NOTE: Your old file will be saved with the extension ".bak" and the translated file will have the ".c" extension
Look at the different pocc and polink commands I use below:

How I compile my BCX programs with PellesC:

If the file I want to convert is a BCX .bas file then I convert it to 'C' using command line  BC.exe filename.bas

Command line calls to the PellesC compiler:
pocc -W1 -Ot -Gd -Go -Ze -Zx -MT -Tx86-coff -D_WIN32_WINNT=0x0501  filename.c
polink -release -machine:ix86 -subsystem:windows filename.obj kernel32.lib advapi32.lib delayimp.lib user32.lib gdi32.lib comctl32.lib comdlg32.lib

Win32 Unicode:
In my basic file I add:
   $ONEXIT "D:\BCX\Bin\BC_2_Unicode\unicodelexer.exe D:\BCX\WinCe\Calc\Calc.c"  'Change Paths to suit

Command line calls to the PellesC  compiler:
pocc -W1 -Ot -Gd -Go -Ze -Zx -MT -Tx86-coff -D_WIN32_WINNT=0x0501 -DUNICODE -D_UNICODE filename.c
polink -release -machine:ix86 -subsystem:windows filename.obj kernel32.lib advapi32.lib delayimp.lib user32.lib gdi32.lib comctl32.lib comdlg32.lib

In my basic file I add
   $ONEXIT "D:\BCX\Bin\BC_2_Unicode\unicodelexer.exe D:\BCX\WinCe\Calc\Calc.c -ppc"  'Change Paths to suit
   $INCLUDE "WinCesetup.bas"  'adds some include files and CEFunctions.bas
   $INCLUDE "PPConlyFunctions.bas"  'adds some PPC only includes and Menu Functions

Command line calls to the PellesC compiler:
pocc -W1 -Ot -Gd -Go -Ze -Zx -MT -Tarm-coff -D_WINCE -D_WIN32_WCE=0x400 -DARM -D_ARM_ -DUNICODE -D_UNICODE filename.c
polink -release -machine:arm  -subsystem:windowsce,4.0 filename.obj -stack:0x10000,0x1000 -version:1.1  aygshell.lib coredll.lib corelibc.lib commctrl.lib crtce.lib

Needed programs:

BC.exe - Get the latest from http://groups.yahoo.com/group/BCX/
UnicodeLexer v3_3.zip - Source & exe of Unicode translator

Last version of  BCX2unicode.zip - Source & exe of my old Unicode translator (not needed)

Some Notes on whats I've done:

See the BCX2Unicode Readme File in the BCX2Unicode zip file
WinCe dos&donts.rtf - My ramblings on what worked and what didn't and sometimes why:)
WinCE CommPort Notes.rtf - How I got Serial ports to work in WinCE
Use EZ-IDE w_WinCE.rtf - How far I got with using EZ-IDE in WinCE

Examples of some BCX WinCE programs:
CEsupportfiles.zip - Files I use in most programs


ceListView.zip - compiled in PelesC - Updated 12/22/08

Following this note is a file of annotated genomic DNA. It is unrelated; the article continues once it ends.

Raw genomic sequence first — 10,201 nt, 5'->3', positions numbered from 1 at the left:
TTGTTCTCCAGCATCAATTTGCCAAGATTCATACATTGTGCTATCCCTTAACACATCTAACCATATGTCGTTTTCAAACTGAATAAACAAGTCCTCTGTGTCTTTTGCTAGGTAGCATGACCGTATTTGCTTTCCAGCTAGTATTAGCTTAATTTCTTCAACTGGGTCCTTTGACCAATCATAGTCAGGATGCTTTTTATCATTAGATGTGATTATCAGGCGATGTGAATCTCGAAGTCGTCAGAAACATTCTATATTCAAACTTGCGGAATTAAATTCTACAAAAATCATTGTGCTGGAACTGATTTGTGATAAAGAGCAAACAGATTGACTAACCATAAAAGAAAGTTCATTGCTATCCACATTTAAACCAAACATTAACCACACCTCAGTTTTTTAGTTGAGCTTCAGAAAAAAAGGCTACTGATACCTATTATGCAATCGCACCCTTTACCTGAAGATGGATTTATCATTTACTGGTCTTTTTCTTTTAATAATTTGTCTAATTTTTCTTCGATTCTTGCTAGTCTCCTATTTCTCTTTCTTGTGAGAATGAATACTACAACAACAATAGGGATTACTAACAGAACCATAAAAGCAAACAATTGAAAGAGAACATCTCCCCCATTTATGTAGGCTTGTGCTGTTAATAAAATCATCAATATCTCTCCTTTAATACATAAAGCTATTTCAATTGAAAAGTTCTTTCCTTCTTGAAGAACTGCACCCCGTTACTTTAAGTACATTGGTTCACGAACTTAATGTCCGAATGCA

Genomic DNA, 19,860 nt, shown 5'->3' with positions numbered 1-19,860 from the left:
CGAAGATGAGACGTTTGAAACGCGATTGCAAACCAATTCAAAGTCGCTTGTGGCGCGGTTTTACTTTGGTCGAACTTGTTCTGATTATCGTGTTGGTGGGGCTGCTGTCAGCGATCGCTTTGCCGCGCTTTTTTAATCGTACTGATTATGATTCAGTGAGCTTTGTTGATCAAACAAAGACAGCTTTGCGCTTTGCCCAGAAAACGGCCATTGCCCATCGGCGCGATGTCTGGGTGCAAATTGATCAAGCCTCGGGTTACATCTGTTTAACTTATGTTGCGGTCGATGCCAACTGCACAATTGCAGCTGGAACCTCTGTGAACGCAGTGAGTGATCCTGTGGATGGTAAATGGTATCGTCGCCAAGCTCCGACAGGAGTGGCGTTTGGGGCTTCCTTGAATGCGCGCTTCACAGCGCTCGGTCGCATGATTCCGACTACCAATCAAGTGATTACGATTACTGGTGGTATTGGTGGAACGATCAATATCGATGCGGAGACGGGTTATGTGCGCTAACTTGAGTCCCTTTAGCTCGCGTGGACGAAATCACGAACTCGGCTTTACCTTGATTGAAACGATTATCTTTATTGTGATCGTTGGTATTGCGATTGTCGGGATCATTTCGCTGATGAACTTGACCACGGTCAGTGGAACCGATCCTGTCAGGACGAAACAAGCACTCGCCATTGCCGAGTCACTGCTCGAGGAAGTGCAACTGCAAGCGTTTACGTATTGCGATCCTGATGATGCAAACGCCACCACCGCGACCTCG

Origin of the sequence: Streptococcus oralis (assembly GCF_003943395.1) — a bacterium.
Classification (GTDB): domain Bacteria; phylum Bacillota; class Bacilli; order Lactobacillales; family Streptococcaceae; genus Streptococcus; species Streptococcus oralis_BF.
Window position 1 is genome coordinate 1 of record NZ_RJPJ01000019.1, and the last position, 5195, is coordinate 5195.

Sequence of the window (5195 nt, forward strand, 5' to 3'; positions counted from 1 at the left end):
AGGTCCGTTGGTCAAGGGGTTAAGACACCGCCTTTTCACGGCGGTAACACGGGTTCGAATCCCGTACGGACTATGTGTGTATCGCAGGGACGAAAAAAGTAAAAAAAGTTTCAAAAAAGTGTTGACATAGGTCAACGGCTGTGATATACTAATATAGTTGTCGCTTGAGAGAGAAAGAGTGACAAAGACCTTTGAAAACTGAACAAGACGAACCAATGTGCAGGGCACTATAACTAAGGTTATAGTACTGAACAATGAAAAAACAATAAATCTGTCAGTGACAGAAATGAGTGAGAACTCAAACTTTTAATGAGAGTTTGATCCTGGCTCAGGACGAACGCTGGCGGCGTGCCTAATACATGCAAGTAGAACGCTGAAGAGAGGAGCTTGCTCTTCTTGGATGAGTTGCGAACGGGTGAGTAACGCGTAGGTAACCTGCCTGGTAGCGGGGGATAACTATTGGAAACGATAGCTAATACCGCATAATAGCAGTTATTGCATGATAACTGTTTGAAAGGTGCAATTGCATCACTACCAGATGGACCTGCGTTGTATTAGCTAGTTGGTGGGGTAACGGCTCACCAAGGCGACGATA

Same as ListVTest.zip but for PellesC
I have a section that can be commented out to use in XP
Uses Listview, Edit box(text), Static (label) and Buttons


Calc.zip  - Kevin Diggens calculator example - compiled in PellesC 5.08 - 2/2010
just comment in/out a couple of lines of code and it works for Win32 ansi, Win32Unicode or WinCe.

LanguageTest.zip - simple example to show how I add multiple languages to a BCX program. -3/2010
I made this unicode so I could use all the characters available.
This is for Win32Unicode or WinCe.

English View           Chinese View

Example of showing all unicode characters, has combobox for some language ranges (not all) - 3/2010
You can also use the rdit boxes to input other ranges of numbers.
This is for Win32Unicode or WinCe.

EVC++ 3.0
I think most of these files include the ".exe" file else you'll need to recompile.
At least you have the example code:)
I have since deleted and re-installed all my eVC and eVB stuff, missing some magic parameter to compile these again , hmm.

ceAccessIt.zip      -  Demo of using an Access database - compiled in eVC 3.0 - Updated 7/15/05

Access normal

SerialLogger.zip  - Demo of a Serial Port datalogger - compiled in eVC 3.0 -Updated 7/13/05


ListVTest.zip - Demo using a ListView control - compiled in eVC 3.0 -Updated 7/13/05

Bcxedit.Zip  - My First CE program using BCX (see credits) - compiled in eVC 3.0 -Updated 7/13/05

ceMail.zip - This can send and read mail but I haven't finished displaying the mail yet. - compiled in eVC 3.0 - Updated 7/13/05

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If you're one of the people the helped me  by providing samples to the BCX, you may see I've used sample lines and sometimes whole functions, normally not without major modification.
Anyway thanks to all those that helped.
Especially: Garvan O'Keefe, Doyle Whisenant (BCXEdit), Mike Henning and Kevin Diggins